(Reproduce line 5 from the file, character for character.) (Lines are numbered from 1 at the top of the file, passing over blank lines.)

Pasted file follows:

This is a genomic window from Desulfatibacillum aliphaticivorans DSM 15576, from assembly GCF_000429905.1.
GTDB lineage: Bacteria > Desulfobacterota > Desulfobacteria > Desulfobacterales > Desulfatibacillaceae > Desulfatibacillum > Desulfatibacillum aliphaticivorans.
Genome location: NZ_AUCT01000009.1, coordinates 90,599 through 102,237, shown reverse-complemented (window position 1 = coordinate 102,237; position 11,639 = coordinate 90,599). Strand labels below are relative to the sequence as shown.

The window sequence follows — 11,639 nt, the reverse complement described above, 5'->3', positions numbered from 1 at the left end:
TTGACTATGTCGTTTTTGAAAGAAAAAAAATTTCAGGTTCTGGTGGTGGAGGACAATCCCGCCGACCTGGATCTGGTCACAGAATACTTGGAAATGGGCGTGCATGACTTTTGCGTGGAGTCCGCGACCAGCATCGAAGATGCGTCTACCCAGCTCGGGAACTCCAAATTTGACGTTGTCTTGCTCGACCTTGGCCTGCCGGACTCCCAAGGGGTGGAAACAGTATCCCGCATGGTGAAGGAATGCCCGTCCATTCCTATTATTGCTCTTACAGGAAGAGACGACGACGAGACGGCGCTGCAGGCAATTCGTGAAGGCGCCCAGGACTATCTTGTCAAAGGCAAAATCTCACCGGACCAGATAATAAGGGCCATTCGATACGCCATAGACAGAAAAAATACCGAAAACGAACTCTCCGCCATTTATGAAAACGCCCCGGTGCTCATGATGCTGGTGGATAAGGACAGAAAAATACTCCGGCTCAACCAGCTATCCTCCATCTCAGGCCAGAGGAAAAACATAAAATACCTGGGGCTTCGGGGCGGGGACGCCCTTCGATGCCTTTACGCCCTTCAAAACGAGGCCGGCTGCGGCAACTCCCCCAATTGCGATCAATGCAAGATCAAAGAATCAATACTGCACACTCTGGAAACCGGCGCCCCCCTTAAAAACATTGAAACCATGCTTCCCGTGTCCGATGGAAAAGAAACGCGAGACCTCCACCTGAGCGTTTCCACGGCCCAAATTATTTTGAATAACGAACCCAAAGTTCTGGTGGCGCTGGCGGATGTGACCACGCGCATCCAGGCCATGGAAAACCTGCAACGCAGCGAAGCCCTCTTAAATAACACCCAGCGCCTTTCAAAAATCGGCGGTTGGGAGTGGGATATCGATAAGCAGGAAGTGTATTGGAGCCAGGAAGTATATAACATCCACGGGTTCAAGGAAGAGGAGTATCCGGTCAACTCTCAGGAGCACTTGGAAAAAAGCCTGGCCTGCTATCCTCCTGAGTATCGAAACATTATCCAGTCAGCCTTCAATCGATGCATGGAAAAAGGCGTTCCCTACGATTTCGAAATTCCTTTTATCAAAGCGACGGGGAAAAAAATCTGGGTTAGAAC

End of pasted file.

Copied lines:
TTGACTATGTCGTTTTTGAAAGAAAAAAAATTTCAGGTTCTGGTGGTGGAGGACAATCCCGCCGACCTGGATCTGGTCACAGAATACTTGGAAATGGGCGTGCATGACTTTTGCGTGGAGTCCGCGACCAGCATCGAAGATGCGTCTACCCAGCTCGGGAACTCCAAATTTGACGTTGTCTTGCTCGACCTTGGCCTGCCGGACTCCCAAGGGGTGGAAACAGTATCCCGCATGGTGAAGGAATGCCCGTCCATTCCTATTATTGCTCTTACAGGAAGAGACGACGACGAGACGGCGCTGCAGGCAATTCGTGAAGGCGCCCAGGACTATCTTGTCAAAGGCAAAATCTCACCGGACCAGATAATAAGGGCCATTCGATACGCCATAGACAGAAAAAATACCGAAAACGAACTCTCCGCCATTTATGAAAACGCCCCGGTGCTCATGATGCTGGTGGATAAGGACAGAAAAATACTCCGGCTCAACCAGCTATCCTCCATCTCAGGCCAGAGGAAAAACATAAAATACCTGGGGCTTCGGGGCGGGGACGCCCTTCGATGCCTTTACGCCCTTCAAAACGAGGCCGGCTGCGGCAACTCCCCCAATTGCGATCAATGCAAGATCAAAGAATCAATACTGCACACTCTGGAAACCGGCGCCCCCCTTAAAAACATTGAAACCATGCTTCCCGTGTCCGATGGAAAAGAAACGCGAGACCTCCACCTGAGCGTTTCCACGGCCCAAATTATTTTGAATAACGAACCCAAAGTTCTGGTGGCGCTGGCGGATGTGACCACGCGCATCCAGGCCATGGAAAACCTGCAACGCAGCGAAGCCCTCTTAAATAACACCCAGCGCCTTTCAAAAATCGGCGGTTGGGAGTGGGATATCGATAAGCAGGAAGTGTATTGGAGCCAGGAAGTATATAACATCCACGGGTTCAAGGAAGAGGAGTATCCGGTCAACTCTCAGGAGCACTTGGAAAAAAGCCTGGCCTGCTATCCTCCTGAGTATCGAAACATTATCCAGTCAGCCTTCAATCGATGCATGGAAAAAGGCGTTCCCTACGATTTCGAAATTCCTTTTATCAAAGCGACGGGGAAAAAAATCTGGGTTAGAAC